According to a scientific paper which will be shortly published in the renowned journal Cell Transplantation, human umbilical cord blood cells (HUCBCs) can be useful for hepatic regenerative medicine, as they can nest in the liver after carrying out a human-to-rat xenotransplant.
This work, carried out by Ana I. Álvarez-Mercado, María J. Sáez-Lara, María V. García-Mediavilla, Sonia Sánchez-Campos, Francisco Abadía, María Cabello-Donayre, Ángel Gil, Javier González-Gallego and Luis Fontana, did research into the regenerative potential of HUCBCs cells using a xenotransplant model from human to rat in which HUCBCs were injected through the hepatic portal vein of rats with hepatitis caused by D-galactosamine.
Successfully in rats
The scientists explain that the cell transplant carried out in rats caused an improvement both in the histological damage and in the hepatic function, as proved by the enzymatic activities of alanine transaminase, alkaline phosphatase, gama-glutamyl-transpherase and lactate dehydrogenase, as well as the concentrations of total and direct bilirubin.
The present treatment for terminal hepatic failure consists of a liver transplant. This method is, however, limited due to the lack of donor organs. In addition, there is not at present a specific treatment for the fibrosis caused by many hepatic diseases, so that receive a treatment for the complications of the disease. The development of such alternatives is therefore an essential objective for present research to improve suffering in many patients.
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The formation of stars in distant galaxies is still largely unexplored. For the first time, astron-omers at the University of Geneva have now been able to closely observe a star system six billion light-years away. In doing so, they are confirming earlier simulations made by the University of Zurich. One special effect is made possible by the multiple reflections of images that run through the cosmos like a snake.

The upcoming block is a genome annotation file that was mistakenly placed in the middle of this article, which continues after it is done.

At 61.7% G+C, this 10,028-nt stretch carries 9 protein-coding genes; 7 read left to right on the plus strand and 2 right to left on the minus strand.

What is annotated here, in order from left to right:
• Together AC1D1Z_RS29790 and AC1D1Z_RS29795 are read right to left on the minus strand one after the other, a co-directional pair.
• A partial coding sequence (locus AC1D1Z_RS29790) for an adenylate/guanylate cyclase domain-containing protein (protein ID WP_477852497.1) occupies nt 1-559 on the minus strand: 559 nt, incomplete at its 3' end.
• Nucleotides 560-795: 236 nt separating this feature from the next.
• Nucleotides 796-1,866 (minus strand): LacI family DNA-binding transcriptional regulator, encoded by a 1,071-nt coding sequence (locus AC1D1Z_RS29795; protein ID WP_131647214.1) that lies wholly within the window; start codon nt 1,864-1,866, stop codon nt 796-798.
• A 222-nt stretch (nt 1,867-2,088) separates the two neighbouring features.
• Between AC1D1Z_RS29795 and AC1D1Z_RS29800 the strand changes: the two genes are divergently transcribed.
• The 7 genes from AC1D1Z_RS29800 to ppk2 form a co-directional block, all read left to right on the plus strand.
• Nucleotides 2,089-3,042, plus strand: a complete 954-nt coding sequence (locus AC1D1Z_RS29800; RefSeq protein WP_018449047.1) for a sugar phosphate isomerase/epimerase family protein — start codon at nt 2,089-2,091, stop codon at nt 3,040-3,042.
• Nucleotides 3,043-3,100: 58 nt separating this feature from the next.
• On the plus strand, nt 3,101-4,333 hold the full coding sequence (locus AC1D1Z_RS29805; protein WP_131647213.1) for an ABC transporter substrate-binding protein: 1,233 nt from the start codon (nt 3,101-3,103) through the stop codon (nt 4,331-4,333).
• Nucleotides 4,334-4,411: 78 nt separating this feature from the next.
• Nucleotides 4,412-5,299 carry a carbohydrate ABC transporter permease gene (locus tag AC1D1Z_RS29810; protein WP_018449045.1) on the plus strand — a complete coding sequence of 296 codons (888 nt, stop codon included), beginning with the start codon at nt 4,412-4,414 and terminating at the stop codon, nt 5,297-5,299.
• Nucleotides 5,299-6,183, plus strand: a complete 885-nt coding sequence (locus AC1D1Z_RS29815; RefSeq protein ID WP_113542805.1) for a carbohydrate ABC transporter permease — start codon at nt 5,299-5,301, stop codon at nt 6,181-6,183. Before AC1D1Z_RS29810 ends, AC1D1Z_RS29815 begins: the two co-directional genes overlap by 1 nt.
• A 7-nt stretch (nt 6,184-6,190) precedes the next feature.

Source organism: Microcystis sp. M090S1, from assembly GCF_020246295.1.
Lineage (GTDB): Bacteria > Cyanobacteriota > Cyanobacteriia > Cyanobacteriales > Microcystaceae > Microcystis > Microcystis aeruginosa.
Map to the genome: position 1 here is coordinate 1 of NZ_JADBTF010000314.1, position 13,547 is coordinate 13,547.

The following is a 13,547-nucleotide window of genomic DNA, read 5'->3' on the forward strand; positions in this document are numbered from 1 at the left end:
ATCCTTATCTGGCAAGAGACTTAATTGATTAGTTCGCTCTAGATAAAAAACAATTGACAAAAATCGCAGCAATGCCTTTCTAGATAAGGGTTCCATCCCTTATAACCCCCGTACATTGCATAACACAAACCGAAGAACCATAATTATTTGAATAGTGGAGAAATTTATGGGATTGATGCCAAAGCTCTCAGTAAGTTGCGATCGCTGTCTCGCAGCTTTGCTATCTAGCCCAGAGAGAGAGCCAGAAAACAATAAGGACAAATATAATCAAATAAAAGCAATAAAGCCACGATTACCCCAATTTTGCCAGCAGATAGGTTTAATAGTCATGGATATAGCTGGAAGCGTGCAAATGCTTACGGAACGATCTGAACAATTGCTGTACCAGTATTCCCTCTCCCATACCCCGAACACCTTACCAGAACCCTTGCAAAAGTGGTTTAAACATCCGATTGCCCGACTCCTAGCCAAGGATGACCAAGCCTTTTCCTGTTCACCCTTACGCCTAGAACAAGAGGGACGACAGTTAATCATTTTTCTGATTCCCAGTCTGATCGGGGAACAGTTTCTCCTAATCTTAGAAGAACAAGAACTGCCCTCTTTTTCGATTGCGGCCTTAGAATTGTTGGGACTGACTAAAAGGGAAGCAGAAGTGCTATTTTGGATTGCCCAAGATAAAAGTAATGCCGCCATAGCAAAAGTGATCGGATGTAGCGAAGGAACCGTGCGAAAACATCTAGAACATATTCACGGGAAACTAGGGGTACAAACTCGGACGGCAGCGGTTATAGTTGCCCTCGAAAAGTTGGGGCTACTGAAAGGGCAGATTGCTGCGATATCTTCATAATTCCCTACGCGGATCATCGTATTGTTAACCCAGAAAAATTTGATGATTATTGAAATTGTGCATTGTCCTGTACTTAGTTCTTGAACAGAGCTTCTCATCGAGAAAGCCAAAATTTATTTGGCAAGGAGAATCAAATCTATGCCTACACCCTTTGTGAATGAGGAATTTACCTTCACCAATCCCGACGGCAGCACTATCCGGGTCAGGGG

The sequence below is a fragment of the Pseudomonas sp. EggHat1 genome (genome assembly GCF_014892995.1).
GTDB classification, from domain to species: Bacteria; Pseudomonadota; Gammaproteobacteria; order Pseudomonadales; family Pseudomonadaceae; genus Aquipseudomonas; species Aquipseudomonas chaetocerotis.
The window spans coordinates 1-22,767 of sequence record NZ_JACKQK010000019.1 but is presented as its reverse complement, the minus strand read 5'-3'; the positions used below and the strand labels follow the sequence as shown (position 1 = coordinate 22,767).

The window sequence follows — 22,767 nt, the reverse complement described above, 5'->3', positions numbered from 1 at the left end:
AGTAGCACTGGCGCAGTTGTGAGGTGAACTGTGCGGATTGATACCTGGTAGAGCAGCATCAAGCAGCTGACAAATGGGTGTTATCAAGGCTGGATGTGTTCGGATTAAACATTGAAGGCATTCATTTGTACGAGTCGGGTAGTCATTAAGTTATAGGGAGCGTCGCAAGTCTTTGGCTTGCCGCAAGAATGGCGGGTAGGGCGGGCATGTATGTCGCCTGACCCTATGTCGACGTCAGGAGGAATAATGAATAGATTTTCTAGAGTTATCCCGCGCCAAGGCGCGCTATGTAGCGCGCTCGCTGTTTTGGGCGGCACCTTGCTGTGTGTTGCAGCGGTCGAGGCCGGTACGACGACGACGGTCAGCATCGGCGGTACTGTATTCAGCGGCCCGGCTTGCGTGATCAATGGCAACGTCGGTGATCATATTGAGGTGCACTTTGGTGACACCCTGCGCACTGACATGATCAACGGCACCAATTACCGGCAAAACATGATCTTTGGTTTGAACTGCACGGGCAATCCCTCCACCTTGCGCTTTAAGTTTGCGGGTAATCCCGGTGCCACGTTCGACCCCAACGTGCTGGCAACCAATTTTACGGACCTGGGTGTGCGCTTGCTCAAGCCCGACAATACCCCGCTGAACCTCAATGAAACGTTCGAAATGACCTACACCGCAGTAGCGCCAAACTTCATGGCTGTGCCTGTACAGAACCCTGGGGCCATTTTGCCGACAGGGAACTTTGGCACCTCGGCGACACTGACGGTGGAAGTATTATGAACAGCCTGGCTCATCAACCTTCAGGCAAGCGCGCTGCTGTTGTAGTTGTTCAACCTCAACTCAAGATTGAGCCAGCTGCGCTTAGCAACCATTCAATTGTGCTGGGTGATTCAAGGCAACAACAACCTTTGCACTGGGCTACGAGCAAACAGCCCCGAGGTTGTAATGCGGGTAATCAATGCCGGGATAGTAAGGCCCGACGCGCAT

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The quantum world is fragile; error correction codes are needed to protect the information stored in a quantum object from the deteriorating effects of noise. Quantum physicists in Innsbruck have developed a protocol to pass quantum information between differently encoded building blocks of a future quantum computer, such as processors and memories. Scientists may use this protocol in the future to build a data bus for quantum computers. The researchers have published their work in the journal Nature Communications.
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